Low back pain and radiculopathy can be common causes of disability. However, most patients find relief regardless of treatment. A study of 208 patients suffering from radicular pain, either L5 or S1, found that 70% experienced a significant reduction in leg pain within 4 weeks. Patients with symptoms of a herniated disk should be treated symptomatically within the first six weeks.
The family physician is often called upon to educate patients about the best ways to relieve the symptoms of a herniated disk. Low back pain is most commonly treated with conservative treatment, which includes limited bed rest, exercise, and injections in select cases. The physician must determine the best treatment strategy and goals for each patient. The patient should be fully informed about the condition, including its likely natural history and possible treatment options.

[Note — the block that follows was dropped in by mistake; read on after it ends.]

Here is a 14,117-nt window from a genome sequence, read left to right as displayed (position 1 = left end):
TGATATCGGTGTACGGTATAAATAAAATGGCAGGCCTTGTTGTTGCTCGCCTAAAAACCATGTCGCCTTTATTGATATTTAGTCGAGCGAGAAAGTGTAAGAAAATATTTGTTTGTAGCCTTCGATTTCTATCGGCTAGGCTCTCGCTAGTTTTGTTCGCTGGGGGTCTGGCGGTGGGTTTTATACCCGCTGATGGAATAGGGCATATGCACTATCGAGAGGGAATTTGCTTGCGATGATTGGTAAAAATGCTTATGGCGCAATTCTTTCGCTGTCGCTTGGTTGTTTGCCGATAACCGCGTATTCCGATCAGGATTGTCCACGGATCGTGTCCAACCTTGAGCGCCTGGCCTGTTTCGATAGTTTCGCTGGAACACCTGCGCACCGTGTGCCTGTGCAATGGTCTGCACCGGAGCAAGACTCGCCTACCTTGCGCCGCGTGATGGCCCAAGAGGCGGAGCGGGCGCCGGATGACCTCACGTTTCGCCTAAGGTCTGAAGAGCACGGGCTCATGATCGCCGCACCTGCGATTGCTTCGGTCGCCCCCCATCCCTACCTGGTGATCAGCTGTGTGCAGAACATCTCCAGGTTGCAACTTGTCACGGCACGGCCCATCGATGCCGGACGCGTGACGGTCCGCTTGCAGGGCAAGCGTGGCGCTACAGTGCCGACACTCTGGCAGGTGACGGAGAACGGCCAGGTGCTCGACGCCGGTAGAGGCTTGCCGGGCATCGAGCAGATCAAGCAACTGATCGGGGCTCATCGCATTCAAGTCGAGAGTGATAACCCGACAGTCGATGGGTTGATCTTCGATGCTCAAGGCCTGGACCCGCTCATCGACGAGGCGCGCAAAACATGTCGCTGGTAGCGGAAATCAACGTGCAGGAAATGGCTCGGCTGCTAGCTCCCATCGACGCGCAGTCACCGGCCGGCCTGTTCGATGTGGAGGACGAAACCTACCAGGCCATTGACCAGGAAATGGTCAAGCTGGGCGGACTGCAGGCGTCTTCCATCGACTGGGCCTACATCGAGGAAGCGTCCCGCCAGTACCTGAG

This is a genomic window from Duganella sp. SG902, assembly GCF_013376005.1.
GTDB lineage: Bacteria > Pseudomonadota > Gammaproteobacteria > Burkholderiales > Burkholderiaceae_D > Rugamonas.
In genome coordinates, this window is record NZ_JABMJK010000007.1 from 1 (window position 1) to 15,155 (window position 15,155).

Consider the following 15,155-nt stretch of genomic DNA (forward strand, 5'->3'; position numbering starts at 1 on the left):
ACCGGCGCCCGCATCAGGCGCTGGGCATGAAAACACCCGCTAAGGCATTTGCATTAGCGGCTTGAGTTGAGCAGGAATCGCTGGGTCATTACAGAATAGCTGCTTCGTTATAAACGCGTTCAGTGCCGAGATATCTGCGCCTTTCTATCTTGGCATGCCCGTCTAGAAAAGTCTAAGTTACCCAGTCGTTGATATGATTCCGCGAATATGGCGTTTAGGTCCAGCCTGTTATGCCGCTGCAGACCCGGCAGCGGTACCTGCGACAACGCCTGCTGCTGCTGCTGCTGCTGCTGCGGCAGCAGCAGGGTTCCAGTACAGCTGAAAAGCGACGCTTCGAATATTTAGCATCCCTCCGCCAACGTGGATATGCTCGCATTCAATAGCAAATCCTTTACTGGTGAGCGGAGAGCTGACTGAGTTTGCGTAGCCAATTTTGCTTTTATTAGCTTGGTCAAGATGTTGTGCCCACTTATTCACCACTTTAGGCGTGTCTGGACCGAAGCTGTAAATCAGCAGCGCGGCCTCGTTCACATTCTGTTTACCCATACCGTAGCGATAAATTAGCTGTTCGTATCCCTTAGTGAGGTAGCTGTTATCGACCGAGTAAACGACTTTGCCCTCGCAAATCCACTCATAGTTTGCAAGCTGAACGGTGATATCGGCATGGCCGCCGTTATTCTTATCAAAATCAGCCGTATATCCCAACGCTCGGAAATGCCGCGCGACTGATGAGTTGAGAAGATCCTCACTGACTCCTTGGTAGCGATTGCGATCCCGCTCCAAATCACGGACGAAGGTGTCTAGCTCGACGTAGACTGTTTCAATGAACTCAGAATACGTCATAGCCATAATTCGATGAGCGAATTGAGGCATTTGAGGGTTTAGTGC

Bed rest is a way to reduce both mechanical pain as well as intradiscal pressure while supine. It is not clear how long bed rest should be for herniated disc patients. However, it is recommended that bed rest last between two and seven days. Studies have shown that bed rest for more than two days does not result in a better outcome. Patients with herniated discs can continue to do their normal activities, which leads to a faster recovery. Excessive use of bed rest can lead to deconditioning, bone mineral loss, and economic loss.